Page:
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Treasury ‘Green Book’ release marks start of US tax policy process affecting Inbounds

19 July, 2021

Andrew Prior
Managing Director, Tax Policy Services, PwC US
Oren Penn
Principal, International Tax Services, ITS Inbound practice leader, PwC US

Andrew is a Managing Director in PwC’s Tax Policy Services practice. Oren is a Principal in PwC’s International Tax Services practice and leader of the ITS Inbound practice.

At the end of May, the US Treasury Department released a ‘Green Book’ explanation of the tax proposals in President Biden’s FY 2022 budget, including tax increases on corporations and high-income individuals proposed earlier this year as offsets for the administration’s $4 trillion economic recovery plan. Foreign companies investing and operating in the United States will want to carefully review the Green Book, which contains important new details regarding tax proposals that would make sweeping changes to the US international tax rules enacted as part of the 2017 tax reform law (Tax Cuts and Jobs Act, or TCJA).

Key international tax proposals affecting inbound companies include:

  • Replacing the base erosion anti-abuse tax (BEAT) with a SHIELD provision, which would deny tax deductions to domestic corporations when certain payments are subject to a low tax rate;
  • Restricting deductions of excessive interest of members of financial reporting groups for disproportionate borrowing in the United States; and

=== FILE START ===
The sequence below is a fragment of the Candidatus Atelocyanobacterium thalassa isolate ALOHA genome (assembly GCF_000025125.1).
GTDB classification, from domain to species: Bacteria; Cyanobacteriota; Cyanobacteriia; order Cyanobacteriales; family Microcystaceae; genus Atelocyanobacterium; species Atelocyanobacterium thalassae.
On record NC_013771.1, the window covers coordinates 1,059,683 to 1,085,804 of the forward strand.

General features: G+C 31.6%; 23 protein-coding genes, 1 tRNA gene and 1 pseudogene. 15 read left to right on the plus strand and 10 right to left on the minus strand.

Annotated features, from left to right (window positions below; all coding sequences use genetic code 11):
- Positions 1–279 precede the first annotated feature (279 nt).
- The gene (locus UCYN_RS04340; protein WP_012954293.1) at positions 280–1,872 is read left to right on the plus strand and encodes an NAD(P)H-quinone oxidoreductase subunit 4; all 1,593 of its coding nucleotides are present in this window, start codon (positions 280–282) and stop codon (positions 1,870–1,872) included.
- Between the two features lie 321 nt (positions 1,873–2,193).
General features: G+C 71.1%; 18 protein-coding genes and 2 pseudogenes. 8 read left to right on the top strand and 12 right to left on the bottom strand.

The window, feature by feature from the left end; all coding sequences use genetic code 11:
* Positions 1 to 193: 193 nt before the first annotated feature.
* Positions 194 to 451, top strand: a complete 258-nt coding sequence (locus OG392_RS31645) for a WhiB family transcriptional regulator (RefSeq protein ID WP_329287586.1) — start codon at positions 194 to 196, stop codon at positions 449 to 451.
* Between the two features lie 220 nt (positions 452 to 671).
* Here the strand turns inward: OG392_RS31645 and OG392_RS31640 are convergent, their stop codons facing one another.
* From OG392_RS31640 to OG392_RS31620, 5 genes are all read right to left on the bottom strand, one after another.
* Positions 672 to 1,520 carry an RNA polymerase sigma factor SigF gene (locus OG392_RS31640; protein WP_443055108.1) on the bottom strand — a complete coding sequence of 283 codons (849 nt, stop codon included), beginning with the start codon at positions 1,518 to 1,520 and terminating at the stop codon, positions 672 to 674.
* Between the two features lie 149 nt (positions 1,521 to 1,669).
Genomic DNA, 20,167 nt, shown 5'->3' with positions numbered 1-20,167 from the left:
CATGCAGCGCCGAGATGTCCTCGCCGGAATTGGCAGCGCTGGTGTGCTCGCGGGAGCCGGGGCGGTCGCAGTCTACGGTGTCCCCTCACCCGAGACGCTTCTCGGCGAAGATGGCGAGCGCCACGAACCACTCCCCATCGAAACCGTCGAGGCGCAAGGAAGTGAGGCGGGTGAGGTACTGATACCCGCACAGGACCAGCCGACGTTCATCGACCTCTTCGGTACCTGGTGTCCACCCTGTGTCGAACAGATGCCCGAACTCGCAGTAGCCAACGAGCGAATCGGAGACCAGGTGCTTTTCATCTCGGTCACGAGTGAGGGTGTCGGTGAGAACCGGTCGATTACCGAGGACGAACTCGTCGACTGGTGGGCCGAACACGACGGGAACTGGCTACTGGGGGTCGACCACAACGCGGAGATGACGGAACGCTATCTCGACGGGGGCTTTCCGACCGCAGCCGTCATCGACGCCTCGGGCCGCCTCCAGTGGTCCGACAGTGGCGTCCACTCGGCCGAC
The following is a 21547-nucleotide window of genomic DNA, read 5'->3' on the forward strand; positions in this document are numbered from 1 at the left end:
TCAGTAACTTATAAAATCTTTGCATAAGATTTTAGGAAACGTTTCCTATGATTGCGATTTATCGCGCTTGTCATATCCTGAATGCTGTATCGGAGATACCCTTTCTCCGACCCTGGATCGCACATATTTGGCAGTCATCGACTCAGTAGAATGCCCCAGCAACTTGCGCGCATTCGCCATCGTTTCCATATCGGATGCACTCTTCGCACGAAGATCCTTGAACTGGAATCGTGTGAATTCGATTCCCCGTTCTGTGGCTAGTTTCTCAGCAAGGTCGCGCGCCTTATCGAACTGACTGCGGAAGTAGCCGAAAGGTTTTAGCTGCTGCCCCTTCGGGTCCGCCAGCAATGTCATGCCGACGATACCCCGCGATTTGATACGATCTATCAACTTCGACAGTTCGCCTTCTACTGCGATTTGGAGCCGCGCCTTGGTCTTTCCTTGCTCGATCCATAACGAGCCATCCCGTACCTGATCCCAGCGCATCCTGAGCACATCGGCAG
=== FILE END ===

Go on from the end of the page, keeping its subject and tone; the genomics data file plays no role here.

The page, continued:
• Limiting further the ability of domestic corporations to expatriate.

The Stopping Harmful Inversions and Ending Low-tax Developments (SHIELD) provision would more closely align US tax policy with OECD tax negotiations. The OECD is considering an income inclusion regime (based on a global foreign minimum tax rate) and a denial of deductions regime for undertaxed payments. However, the SHIELD proposal would have more far-reaching consequences than the OECD approach, and the Biden administration is pushing for its adoption on a unilateral basis even without an OECD tax agreement.

The additional interest deduction limitation reflects similar policy goals to the version of section 163(n) proposed in the House bill for the Tax Cuts and Jobs Act in 2017 – to limit the amount of interest a taxpayer can deduct to a measure of its proportionate share of the worldwide group’s external indebtedness. The Administration’s current proposal, however, differs in certain key aspects.

Proposed changes to the existing anti-corporate inversion rules would significantly expand the range of transactions that could be within the scope of the rules. The existing continuity-of-ownership threshold would be reduced from 80% to 50%, and transactions that do not trigger this threshold would still need to be tested against new, alternative criteria that would require determining the relative fair market values of the domestic and foreign entities and the place of primary management and control after the transaction. In short, taxpayers would be required to consider anti-inversion rules in broader contexts, some of which are not currently associated with inversions.